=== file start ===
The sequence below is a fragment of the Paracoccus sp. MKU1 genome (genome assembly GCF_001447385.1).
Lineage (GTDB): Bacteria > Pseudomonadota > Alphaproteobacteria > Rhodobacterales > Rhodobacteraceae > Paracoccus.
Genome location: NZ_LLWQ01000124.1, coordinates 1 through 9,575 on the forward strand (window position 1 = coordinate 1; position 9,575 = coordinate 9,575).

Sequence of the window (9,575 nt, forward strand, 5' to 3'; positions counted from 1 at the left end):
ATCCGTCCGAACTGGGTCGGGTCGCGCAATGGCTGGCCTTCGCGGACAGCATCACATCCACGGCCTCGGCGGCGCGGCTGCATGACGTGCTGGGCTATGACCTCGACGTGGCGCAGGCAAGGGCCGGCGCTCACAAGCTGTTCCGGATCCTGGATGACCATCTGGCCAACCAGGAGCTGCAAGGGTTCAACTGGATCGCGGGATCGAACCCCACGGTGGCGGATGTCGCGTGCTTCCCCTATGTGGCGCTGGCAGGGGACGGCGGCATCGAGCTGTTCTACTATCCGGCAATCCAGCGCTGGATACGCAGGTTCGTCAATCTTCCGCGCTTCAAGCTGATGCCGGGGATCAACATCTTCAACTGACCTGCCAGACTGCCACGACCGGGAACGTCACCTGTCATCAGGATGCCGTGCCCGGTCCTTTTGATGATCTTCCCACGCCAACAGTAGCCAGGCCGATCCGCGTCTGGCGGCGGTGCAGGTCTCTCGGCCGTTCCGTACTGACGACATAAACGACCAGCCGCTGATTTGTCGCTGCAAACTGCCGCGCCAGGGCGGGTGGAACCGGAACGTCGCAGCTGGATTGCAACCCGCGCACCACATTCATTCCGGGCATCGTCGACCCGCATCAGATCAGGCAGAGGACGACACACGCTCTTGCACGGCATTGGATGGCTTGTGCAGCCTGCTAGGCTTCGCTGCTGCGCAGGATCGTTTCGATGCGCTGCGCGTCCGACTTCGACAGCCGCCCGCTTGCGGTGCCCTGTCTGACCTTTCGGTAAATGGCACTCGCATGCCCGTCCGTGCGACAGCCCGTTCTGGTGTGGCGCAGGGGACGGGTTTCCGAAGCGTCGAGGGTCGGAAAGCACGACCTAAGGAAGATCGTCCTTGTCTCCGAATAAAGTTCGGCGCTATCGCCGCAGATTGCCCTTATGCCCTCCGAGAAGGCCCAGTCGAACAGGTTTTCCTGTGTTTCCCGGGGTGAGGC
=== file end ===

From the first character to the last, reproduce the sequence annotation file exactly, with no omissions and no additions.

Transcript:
The sequence below is a fragment of the Paracoccus sp. MKU1 genome (genome assembly GCF_001447385.1).
Lineage (GTDB): Bacteria > Pseudomonadota > Alphaproteobacteria > Rhodobacterales > Rhodobacteraceae > Paracoccus.
Genome location: NZ_LLWQ01000124.1, coordinates 1 through 9,575 on the forward strand (window position 1 = coordinate 1; position 9,575 = coordinate 9,575).

Sequence of the window (9,575 nt, forward strand, 5' to 3'; positions counted from 1 at the left end):
ATCCGTCCGAACTGGGTCGGGTCGCGCAATGGCTGGCCTTCGCGGACAGCATCACATCCACGGCCTCGGCGGCGCGGCTGCATGACGTGCTGGGCTATGACCTCGACGTGGCGCAGGCAAGGGCCGGCGCTCACAAGCTGTTCCGGATCCTGGATGACCATCTGGCCAACCAGGAGCTGCAAGGGTTCAACTGGATCGCGGGATCGAACCCCACGGTGGCGGATGTCGCGTGCTTCCCCTATGTGGCGCTGGCAGGGGACGGCGGCATCGAGCTGTTCTACTATCCGGCAATCCAGCGCTGGATACGCAGGTTCGTCAATCTTCCGCGCTTCAAGCTGATGCCGGGGATCAACATCTTCAACTGACCTGCCAGACTGCCACGACCGGGAACGTCACCTGTCATCAGGATGCCGTGCCCGGTCCTTTTGATGATCTTCCCACGCCAACAGTAGCCAGGCCGATCCGCGTCTGGCGGCGGTGCAGGTCTCTCGGCCGTTCCGTACTGACGACATAAACGACCAGCCGCTGATTTGTCGCTGCAAACTGCCGCGCCAGGGCGGGTGGAACCGGAACGTCGCAGCTGGATTGCAACCCGCGCACCACATTCATTCCGGGCATCGTCGACCCGCATCAGATCAGGCAGAGGACGACACACGCTCTTGCACGGCATTGGATGGCTTGTGCAGCCTGCTAGGCTTCGCTGCTGCGCAGGATCGTTTCGATGCGCTGCGCGTCCGACTTCGACAGCCGCCCGCTTGCGGTGCCCTGTCTGACCTTTCGGTAAATGGCACTCGCATGCCCGTCCGTGCGACAGCCCGTTCTGGTGTGGCGCAGGGGACGGGTTTCCGAAGCGTCGAGGGTCGGAAAGCACGACCTAAGGAAGATCGTCCTTGTCTCCGAATAAAGTTCGGCGCTATCGCCGCAGATTGCCCTTATGCCCTCCGAGAAGGCCCAGTCGAACAGGTTTTCCTGTGTTTCCCGGGGTGAGGC